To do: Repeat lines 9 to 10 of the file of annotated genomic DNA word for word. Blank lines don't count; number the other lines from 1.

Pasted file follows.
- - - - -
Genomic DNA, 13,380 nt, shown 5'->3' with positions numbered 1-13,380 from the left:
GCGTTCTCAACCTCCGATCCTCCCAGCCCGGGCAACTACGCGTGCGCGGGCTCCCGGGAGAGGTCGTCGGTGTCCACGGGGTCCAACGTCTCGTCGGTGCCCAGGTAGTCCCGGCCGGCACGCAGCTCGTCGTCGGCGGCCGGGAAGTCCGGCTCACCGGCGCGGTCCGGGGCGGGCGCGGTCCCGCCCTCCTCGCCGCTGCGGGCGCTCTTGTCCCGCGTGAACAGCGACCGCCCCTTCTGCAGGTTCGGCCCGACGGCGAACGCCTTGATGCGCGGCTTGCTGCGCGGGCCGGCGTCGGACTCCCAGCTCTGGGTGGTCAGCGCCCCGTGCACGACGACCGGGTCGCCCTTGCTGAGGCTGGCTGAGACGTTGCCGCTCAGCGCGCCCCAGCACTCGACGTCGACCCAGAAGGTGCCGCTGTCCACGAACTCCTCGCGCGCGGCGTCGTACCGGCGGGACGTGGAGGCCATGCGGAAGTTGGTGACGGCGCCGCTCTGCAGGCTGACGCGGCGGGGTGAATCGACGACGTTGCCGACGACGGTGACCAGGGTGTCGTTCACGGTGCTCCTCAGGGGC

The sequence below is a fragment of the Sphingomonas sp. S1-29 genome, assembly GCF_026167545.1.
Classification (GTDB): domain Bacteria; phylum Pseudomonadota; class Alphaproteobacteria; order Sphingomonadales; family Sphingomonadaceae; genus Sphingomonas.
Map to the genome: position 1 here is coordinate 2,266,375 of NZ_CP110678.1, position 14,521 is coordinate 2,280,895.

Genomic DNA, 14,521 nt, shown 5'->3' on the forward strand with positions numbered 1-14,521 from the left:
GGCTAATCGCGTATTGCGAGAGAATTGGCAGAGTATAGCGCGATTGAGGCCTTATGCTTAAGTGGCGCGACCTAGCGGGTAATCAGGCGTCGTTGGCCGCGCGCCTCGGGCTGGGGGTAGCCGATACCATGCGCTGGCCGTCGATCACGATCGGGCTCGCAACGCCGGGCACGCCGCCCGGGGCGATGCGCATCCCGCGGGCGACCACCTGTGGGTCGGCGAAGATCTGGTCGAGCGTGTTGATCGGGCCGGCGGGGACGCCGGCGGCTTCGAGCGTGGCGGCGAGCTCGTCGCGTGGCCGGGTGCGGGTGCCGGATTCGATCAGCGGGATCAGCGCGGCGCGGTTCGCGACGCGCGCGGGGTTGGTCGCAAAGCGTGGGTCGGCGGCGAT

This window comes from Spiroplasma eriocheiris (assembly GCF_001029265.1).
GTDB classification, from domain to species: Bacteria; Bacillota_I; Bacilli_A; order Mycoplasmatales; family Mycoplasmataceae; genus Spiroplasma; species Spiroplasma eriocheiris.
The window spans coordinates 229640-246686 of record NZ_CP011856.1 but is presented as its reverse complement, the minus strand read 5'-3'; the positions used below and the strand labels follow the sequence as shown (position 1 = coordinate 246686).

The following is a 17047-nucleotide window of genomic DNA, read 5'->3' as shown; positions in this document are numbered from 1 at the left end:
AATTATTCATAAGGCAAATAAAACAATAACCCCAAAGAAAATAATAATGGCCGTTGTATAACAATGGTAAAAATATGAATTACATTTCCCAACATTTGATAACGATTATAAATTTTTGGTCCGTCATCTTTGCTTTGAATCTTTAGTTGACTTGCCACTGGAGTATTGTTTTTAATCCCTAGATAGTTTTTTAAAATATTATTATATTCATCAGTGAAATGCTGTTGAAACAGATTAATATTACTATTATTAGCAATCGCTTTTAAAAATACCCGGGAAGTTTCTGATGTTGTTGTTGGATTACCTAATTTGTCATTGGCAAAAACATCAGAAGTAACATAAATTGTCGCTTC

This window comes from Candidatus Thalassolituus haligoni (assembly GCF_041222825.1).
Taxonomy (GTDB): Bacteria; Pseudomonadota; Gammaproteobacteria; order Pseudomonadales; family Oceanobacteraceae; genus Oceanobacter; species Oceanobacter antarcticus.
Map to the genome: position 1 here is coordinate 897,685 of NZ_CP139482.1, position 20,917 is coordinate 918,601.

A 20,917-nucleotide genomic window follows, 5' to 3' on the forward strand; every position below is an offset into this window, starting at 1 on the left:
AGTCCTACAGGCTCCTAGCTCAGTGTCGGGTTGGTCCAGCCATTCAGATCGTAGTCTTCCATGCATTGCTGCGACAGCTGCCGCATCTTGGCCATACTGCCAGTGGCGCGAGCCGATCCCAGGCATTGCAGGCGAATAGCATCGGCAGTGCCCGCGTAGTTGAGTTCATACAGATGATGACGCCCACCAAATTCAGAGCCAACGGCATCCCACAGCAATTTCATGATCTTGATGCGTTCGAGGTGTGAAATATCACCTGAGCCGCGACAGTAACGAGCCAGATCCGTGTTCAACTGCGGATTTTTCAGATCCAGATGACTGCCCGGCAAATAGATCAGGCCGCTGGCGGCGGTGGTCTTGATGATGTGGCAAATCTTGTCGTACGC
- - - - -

GTDB classification, from domain to species: Bacteria; Bacillota_I; Bacilli_A; order Mycoplasmatales; family Mycoplasmataceae; genus Spiroplasma; species Spiroplasma eriocheiris.
The window spans coordinates 229640-246686 of record NZ_CP011856.1 but is presented as its reverse complement, the minus strand read 5'-3'; the positions used below and the strand labels follow the sequence as shown (position 1 = coordinate 246686).